This morning I attended an event organised by Clarion Law Firm in Leeds about the Economic Outlook. A range of graphs showed an encouraging upwards trend both nationally and locally, in the Leeds area.
One theme which really stood out was that weak productivity growth in the UK is becoming a growing concern amongst economists. The amount of work done by each worker is on a downwards trend and is not keeping pace with the overall growth in the economy. Organisations are currently coping with extra demand by taking on additional workers. This has been helped by the large number of people seeking work post recession. The fear is that without increased productivity the only way that organisations will be able to respond to further predicted increases in demand is by increasing prices, causing inflationary pressure.
Reading the Bank of England paper “the Productivity Puzzle” about this trend and discussing it with my colleagues one of the main insights was about structural reasons for the lower levels and solutions which included revisiting the way we measure productivity.
Another line of thought is about increasing investment levels in plant and research and development which is outlined in John Mills interesting article Investment in Plant
One area that seemed to be missing from the analysis was how organisations can practically respond to these lower than expected levels of productivity. We are facilitators not economist so we offer four pragmatic ideas based on projects we have been involved in when we have seen a clear improvement on productivity.
ONE: Ask your employees!
One of the things that happened during the recent recession is that we were all so busy surviving that we just kept going round our hamster wheels and never took the time to get off and check our progress. Taking time to review processes, procedures and ways of working has been consistently shown to make an impact on how effectively we work. This is often labelled “systems thinking” and it implies looking systemically at how the whole organisation works. An important (and sometimes neglected) part of the philosophy is the belief that the people undertaking the work are in the best position to improve the system.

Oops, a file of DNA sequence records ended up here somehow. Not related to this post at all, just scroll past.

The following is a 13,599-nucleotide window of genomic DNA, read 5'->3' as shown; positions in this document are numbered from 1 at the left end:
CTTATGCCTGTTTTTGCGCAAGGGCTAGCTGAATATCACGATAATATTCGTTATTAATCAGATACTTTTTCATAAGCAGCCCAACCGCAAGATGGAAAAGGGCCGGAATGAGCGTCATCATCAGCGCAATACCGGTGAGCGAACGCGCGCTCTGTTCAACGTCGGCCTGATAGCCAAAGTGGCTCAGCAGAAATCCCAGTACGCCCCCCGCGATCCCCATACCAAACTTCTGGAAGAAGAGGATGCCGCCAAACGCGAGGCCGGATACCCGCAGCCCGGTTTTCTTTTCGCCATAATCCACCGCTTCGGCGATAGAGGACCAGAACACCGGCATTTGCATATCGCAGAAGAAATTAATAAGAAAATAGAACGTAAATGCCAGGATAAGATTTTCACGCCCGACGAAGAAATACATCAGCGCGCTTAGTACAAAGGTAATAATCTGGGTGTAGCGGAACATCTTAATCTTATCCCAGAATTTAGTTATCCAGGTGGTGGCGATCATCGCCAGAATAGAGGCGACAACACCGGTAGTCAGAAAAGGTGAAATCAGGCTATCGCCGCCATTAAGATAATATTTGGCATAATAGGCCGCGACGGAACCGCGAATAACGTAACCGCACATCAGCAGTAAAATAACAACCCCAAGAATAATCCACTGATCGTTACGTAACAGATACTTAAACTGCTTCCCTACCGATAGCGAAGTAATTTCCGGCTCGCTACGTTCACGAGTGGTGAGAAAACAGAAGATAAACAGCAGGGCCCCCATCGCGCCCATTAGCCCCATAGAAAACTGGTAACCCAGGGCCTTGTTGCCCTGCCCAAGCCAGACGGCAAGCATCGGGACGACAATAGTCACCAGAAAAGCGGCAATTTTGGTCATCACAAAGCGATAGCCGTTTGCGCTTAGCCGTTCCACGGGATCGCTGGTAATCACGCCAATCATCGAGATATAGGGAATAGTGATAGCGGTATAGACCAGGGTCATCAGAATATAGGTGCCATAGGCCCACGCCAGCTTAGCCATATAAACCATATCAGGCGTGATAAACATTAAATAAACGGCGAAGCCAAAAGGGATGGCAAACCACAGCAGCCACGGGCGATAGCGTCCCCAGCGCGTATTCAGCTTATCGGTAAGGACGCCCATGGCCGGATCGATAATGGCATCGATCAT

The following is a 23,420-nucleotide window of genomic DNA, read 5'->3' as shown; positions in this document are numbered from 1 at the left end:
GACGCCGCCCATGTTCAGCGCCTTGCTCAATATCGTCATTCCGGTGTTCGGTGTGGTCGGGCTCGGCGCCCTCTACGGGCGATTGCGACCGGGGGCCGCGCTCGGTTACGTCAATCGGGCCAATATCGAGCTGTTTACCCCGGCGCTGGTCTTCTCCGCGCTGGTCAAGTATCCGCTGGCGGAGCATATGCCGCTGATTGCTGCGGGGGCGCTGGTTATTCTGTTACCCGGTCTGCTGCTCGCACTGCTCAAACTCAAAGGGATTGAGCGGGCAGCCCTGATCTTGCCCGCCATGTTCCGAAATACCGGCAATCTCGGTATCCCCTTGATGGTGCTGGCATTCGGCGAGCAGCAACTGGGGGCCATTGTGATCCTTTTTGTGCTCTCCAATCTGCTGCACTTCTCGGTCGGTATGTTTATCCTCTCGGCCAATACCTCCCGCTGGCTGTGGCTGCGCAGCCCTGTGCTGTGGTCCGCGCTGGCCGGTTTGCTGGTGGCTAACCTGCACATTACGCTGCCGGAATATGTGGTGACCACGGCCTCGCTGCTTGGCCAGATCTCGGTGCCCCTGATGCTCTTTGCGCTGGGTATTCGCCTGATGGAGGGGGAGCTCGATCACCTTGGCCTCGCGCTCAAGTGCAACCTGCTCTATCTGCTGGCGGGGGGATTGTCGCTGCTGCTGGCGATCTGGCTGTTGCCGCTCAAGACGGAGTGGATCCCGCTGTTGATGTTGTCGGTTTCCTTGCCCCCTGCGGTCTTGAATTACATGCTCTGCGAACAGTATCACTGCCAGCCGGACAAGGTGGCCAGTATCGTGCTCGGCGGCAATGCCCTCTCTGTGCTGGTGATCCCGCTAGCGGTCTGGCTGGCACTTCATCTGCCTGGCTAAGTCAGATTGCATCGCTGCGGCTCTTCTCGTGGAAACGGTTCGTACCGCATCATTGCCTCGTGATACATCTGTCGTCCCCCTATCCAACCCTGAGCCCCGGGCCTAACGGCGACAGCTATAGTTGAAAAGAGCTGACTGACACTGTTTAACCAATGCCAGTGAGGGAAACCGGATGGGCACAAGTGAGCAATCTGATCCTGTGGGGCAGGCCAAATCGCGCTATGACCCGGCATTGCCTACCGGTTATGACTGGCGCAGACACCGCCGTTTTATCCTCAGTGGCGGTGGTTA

TWO: Identify Non Value Activities
When we get busy we often fail to pay sufficient attention to what value we are adding to the business by each action. Focusing on activities which do not add much to the business can quickly identify opportunities for more effective use of resources. This can be something that employees can very quickly identify. We were facilitating one team who realised that the requirement for remote tutors to fax a class register was a time waster when they all had smart phones and could simply photograph and email the register over to the central team. Many small changes add up to big impact over time, people working in the appropriate and encouraging culture can make a huge and beneficial improvement to the overall effectiveness and productivity.
THREE: Engage People
It struck us as curious how any mention of engagement is missing from the Bank of England study which seems to be much focused on structural economic issues. The research by Gallup on employee engagement has consistently identified a link between employee engagement and productivity levels. From our work in organisations we find that higher levels of engagement happen when employees are asked for their opinions and are consulted on decisions. Running focus groups and large scale events such as Café Exchanges can really help to provide a forum for all levels of employees to sit together, to share ideas and opinions and as a consequence to feel valued by the business.
FOUR: Discuss Productivity as a Measure
Productivity is a national indicator of success but this does not mean that every organisation has to focus on this as a meaningful measure. There is a whole argument that explores whether productivity actually matters. This could be a very useful discussion for the Boards of Organisations to have or for Regional Leaders to discuss using a Round Table format
Taking this Forward
It seems that productivity is an important component of wealth creation. Investing in the people that work in the business through engaging their innovation and creative energies may be one of the most immediate and effective ways that managers can make an impact on productivity.
Is it time to talk about this as an issue? To step away from the hamster wheel in your business and work out what you want to do about productivity levels? Why not start with a senior level discussion about the impact of productivity on your potential for growth and then from there agree a plan to identify and respond to barriers which are making employees less productive than they feel they could be. We know from British Cycling how marginal gains can make an impact on overall performance, small steps to better productivity will start to show on the bottom line.
Give us a call or drop us an email to start the conversation about how the Productivity Project can begin!